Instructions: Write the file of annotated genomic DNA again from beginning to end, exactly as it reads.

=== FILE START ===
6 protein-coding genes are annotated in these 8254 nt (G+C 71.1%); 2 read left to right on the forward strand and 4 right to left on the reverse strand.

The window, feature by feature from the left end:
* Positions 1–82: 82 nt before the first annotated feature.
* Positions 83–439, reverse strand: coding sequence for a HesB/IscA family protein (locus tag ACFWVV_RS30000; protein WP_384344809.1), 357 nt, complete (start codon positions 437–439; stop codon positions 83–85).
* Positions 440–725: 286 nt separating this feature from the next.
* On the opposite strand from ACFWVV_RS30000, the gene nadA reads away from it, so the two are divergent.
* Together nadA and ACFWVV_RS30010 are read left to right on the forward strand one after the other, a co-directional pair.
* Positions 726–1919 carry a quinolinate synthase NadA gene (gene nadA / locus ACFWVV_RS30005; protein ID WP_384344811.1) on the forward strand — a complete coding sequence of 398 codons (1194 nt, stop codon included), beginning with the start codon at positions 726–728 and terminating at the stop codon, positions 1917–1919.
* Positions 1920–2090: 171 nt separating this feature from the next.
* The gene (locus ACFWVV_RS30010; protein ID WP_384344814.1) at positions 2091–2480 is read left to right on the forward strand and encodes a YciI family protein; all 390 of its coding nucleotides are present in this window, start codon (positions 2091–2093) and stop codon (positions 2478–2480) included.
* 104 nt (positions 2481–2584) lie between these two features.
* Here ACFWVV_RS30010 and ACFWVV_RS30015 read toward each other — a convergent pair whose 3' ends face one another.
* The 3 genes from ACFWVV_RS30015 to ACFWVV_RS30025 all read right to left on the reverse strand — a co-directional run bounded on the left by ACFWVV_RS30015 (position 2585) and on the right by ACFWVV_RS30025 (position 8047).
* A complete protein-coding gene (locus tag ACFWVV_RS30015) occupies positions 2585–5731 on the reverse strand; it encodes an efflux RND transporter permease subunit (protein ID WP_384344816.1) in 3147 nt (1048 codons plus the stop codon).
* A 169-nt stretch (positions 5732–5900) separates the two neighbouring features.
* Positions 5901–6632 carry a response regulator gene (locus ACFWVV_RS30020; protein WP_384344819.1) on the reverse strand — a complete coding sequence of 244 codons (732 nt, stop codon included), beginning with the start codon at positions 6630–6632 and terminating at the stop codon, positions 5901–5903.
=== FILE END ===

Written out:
6 protein-coding genes are annotated in these 8254 nt (G+C 71.1%); 2 read left to right on the forward strand and 4 right to left on the reverse strand.

The window, feature by feature from the left end:
* Positions 1–82: 82 nt before the first annotated feature.
* Positions 83–439, reverse strand: coding sequence for a HesB/IscA family protein (locus tag ACFWVV_RS30000; protein WP_384344809.1), 357 nt, complete (start codon positions 437–439; stop codon positions 83–85).
* Positions 440–725: 286 nt separating this feature from the next.
* On the opposite strand from ACFWVV_RS30000, the gene nadA reads away from it, so the two are divergent.
* Together nadA and ACFWVV_RS30010 are read left to right on the forward strand one after the other, a co-directional pair.
* Positions 726–1919 carry a quinolinate synthase NadA gene (gene nadA / locus ACFWVV_RS30005; protein ID WP_384344811.1) on the forward strand — a complete coding sequence of 398 codons (1194 nt, stop codon included), beginning with the start codon at positions 726–728 and terminating at the stop codon, positions 1917–1919.
* Positions 1920–2090: 171 nt separating this feature from the next.
* The gene (locus ACFWVV_RS30010; protein ID WP_384344814.1) at positions 2091–2480 is read left to right on the forward strand and encodes a YciI family protein; all 390 of its coding nucleotides are present in this window, start codon (positions 2091–2093) and stop codon (positions 2478–2480) included.
* 104 nt (positions 2481–2584) lie between these two features.
* Here ACFWVV_RS30010 and ACFWVV_RS30015 read toward each other — a convergent pair whose 3' ends face one another.
* The 3 genes from ACFWVV_RS30015 to ACFWVV_RS30025 all read right to left on the reverse strand — a co-directional run bounded on the left by ACFWVV_RS30015 (position 2585) and on the right by ACFWVV_RS30025 (position 8047).
* A complete protein-coding gene (locus tag ACFWVV_RS30015) occupies positions 2585–5731 on the reverse strand; it encodes an efflux RND transporter permease subunit (protein ID WP_384344816.1) in 3147 nt (1048 codons plus the stop codon).
* A 169-nt stretch (positions 5732–5900) separates the two neighbouring features.
* Positions 5901–6632 carry a response regulator gene (locus ACFWVV_RS30020; protein WP_384344819.1) on the reverse strand — a complete coding sequence of 244 codons (732 nt, stop codon included), beginning with the start codon at positions 6630–6632 and terminating at the stop codon, positions 5901–5903.